Weird search that led to my site

OK, I'll admit it.

Like most bloggers (particularly new ones, I'd wager), I can't resist checking out my Sitemeter readings fairly frequently. It's not mainly for the number of hits (which, fortunately, have been steadily rising), although that is of course of great interest to me. No, what most interests me are the links leading to my blog. I've found some great blogs and sites that way. But even more interesting than that to me are the occasional Google searches that lead people to my blog. There are the not unexpected ones, like searches for EneMan (based on my posting of pictures of EneMan just before Christmas), of course. But every so often a truly strange one pops up. Sometimes it'll be a search that just makes me scratch my head and wonder how on earth my blog came up as a result of this search Rarely, it will be a search that disturbs me or angers me. That happened yesterday, when this came up on my Sitemeter listings.

It was a Google search using these terms: Judah Folkman false results 2005 lying. The post by me that came up was this one. (Oddly enough, it no longer appears when I do this search again.) What disturbs me is that my blog, however briefly, came up on a search by someone apparently looking for evidence to support the allegation that Dr. Judah Folkman reported false results or was in some way lying. Happily, my blog gave no support to the apparent intent of the search.

So why did this oddity tick me off? Dr. Folkman is an inspiration to me and other surgeon-scientists. He is one of the rare surgeon-scientists who has been able to excel at both surgery and research over a career spanning more than three decades. He is even rarer still in that he founded an entire area of research, that of tumor angiogenesis and how it might be targeted for therapy, with his discovery of angiostatin in 1994 and endostatin in 1997, and later with his demonstrations that angiogenesis inhibitors could cause tumor dormancy. But it didn't start there. Those discoveries were the culmination of 25 years of research, during much of which his ideas were not taken seriously by large numbers of cancer researchers. But he persevered and ultimately the evidence he produced and the discoveries he made forced his work to be accepted. Yes, there were a few bumps along the way, even in the 1990's. Early on after his description of tumor dormancy, other labs had difficulties replicating his results, but these problems were ultimately demonstrated to be due mainly to methodologic differences and differences in the purity of angiostatin and endostatin preparations. (I'm guessing by this search that a few still harbor these doubts even now, long after Dr. Folkman resolved them to the satisfaction of the vast majority of angiogenesis researchers.) Finally, my area of research is in tumor angiogenesis, and it was Dr. Folkman's work that inspired me to get involved in angigonesis research. That's why I was truly perturbed when I saw this Google search come up on my Sitemeter listings.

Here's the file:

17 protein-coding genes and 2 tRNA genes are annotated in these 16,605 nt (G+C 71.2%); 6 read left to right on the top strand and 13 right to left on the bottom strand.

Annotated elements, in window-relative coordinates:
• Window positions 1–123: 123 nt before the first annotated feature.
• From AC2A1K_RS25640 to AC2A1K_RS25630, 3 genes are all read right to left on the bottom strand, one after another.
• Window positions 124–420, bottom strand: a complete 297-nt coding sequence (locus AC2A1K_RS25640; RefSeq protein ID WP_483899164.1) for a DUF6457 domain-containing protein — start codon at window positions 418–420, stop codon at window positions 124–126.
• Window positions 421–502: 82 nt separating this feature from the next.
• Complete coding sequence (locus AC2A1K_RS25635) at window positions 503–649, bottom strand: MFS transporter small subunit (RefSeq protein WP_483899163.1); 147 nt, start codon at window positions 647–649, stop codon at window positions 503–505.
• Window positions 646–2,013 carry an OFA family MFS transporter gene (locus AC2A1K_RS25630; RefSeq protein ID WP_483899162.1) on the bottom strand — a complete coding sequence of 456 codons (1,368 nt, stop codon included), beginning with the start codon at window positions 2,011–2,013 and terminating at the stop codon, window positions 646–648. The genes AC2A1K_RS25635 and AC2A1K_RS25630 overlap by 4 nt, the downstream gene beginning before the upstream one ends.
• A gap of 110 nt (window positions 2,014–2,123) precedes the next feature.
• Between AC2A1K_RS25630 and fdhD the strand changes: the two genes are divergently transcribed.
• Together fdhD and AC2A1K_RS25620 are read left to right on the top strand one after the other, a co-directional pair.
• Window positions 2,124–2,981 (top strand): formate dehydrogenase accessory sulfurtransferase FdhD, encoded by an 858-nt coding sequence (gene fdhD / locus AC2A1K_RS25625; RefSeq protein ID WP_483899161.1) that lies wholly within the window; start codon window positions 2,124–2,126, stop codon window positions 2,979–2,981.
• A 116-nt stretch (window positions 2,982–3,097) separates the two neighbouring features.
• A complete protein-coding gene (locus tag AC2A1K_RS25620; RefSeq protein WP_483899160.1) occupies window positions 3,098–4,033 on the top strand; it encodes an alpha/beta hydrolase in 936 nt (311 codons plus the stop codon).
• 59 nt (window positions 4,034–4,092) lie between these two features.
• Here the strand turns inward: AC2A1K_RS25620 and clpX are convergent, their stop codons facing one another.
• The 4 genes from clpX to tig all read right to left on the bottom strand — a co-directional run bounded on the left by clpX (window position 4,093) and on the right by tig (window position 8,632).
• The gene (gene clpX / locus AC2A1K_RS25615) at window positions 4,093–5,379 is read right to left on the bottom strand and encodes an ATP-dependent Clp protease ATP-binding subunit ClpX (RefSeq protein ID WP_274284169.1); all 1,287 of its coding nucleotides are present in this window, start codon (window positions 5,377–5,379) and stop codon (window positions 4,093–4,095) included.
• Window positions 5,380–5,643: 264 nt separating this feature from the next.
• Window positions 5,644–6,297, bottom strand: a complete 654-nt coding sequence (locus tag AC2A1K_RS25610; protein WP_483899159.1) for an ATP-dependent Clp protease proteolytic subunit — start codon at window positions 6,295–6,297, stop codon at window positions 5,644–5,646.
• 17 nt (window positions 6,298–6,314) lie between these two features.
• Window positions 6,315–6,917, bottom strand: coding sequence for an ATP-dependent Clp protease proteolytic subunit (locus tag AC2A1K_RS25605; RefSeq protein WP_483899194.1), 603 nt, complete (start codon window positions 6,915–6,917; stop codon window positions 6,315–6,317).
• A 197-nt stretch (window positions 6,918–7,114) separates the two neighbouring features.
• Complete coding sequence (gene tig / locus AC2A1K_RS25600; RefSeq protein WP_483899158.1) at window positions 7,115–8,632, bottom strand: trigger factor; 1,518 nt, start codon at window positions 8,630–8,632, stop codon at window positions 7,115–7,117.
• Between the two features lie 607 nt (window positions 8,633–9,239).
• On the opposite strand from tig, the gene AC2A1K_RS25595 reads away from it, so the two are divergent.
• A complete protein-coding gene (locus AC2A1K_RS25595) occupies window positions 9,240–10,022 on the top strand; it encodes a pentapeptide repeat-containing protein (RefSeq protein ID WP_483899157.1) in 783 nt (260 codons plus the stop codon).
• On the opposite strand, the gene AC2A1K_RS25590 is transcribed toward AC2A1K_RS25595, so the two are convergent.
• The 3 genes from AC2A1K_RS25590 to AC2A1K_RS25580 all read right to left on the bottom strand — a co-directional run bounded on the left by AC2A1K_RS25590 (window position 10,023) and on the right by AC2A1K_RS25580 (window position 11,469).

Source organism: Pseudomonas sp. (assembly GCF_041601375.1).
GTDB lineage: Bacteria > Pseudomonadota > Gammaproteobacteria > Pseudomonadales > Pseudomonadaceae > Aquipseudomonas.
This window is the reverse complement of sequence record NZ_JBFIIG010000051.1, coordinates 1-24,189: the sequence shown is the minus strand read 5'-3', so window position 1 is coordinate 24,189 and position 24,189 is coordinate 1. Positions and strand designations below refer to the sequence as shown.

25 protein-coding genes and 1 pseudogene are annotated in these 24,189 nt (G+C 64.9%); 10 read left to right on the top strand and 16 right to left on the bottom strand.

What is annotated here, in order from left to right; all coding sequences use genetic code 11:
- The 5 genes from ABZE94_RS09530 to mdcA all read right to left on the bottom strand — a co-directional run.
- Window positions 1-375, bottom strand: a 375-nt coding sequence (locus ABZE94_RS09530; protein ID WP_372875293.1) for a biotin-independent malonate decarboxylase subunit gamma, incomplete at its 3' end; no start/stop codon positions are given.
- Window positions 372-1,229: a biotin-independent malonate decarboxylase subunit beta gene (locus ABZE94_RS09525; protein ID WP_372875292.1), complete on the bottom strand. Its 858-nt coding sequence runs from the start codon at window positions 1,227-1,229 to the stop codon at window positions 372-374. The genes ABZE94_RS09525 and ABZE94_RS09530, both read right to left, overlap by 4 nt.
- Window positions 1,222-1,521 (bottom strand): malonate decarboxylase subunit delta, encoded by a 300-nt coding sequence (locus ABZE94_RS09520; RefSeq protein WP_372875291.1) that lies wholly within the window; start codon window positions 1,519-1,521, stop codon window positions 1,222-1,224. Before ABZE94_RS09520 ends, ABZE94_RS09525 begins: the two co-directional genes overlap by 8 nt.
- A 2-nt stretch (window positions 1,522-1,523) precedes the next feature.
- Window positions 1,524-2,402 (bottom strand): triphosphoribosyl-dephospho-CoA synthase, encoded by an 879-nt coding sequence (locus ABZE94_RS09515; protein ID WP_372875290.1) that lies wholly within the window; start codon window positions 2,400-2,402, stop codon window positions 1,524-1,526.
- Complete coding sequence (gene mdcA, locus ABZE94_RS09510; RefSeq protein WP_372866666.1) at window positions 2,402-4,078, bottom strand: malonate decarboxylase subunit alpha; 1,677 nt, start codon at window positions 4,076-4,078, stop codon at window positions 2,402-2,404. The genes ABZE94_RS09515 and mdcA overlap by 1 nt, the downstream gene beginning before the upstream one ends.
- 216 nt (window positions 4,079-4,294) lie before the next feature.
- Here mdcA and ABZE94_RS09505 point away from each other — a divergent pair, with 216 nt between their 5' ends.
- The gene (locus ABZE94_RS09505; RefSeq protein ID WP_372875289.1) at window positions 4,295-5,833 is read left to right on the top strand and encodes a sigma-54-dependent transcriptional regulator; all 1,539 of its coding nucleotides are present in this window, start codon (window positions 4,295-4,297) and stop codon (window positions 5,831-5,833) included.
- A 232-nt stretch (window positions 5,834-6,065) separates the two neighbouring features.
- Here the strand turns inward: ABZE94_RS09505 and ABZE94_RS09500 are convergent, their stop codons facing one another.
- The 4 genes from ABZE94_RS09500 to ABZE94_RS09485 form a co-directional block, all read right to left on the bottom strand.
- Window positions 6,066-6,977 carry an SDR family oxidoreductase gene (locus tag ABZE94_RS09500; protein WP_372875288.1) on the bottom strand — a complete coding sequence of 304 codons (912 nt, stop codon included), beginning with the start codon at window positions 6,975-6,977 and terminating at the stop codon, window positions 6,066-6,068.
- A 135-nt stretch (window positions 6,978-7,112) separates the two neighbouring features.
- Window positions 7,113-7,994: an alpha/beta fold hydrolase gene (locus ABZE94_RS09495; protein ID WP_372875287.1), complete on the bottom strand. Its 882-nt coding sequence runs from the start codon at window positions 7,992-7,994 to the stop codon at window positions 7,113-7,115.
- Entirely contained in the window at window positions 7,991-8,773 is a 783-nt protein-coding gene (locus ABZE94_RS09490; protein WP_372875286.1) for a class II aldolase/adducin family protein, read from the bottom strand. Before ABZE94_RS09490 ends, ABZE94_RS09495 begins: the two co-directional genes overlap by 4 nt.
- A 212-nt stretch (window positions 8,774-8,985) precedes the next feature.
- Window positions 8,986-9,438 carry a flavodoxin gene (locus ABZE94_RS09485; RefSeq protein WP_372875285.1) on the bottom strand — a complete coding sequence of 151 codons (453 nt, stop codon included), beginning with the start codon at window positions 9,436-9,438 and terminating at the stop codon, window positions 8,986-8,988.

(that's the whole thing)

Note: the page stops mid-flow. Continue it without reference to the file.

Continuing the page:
I've actually had the honor of meeting Dr. Folkman on two separate occasions (although I doubt he'd remember me if I were to approach him at a meeting). One time, I even had the pleasure of his sitting in on our lab meeting, evaluating our data, and giving us his input. It was an amazing boost to my ego when, at that meeting, he told me he had read a mansucript I had submitted and very much liked it. It was an even bigger boost to hear him mention the scientific paper that manuscript became during one of his talks and characterizing it as one essential paper to read on angiogenesis inhibition.

Given all that, I figured the least I could do for one of my inspirations in science and surgery was to blog about this incident. In fact, I just had an idea:

Judah Folkman false results lying
Judah Folkman false results lying
Judah Folkman false results lying
Judah Folkman false results lying
Judah Folkman false results lying

There, that ought to do it. Take that, anonymous idiot.

Now, hopefully, if that idiot (or any other) does a Google search looking for evidence that Folkman was lying or reporting false results, this post will come up as the very first result of their search, as a rebuke. And if it doesn't come up first, I'll just keep adding more and more repetitions of the terms above until it does!


  1. I've also found people have been drawn into my posts by my own unintentional misspellings - such as "naxopren" for naproxen and "butterbar" for butterbur - often with addition terms such as "class action" or "lawyers" for the first one.

    You may want to try adding a few phonetically similar spelling variations of Dr. Folkmen ... I mean Jodeh Faulkman ... er ... Folkmans ... or Judeh Falkman ... OK, sorry, no disrepect meant to Dr. Judah Folkman, I'm only doing this to suggest it as a way to draw in some fat-fingered searchers in need of some real facts.


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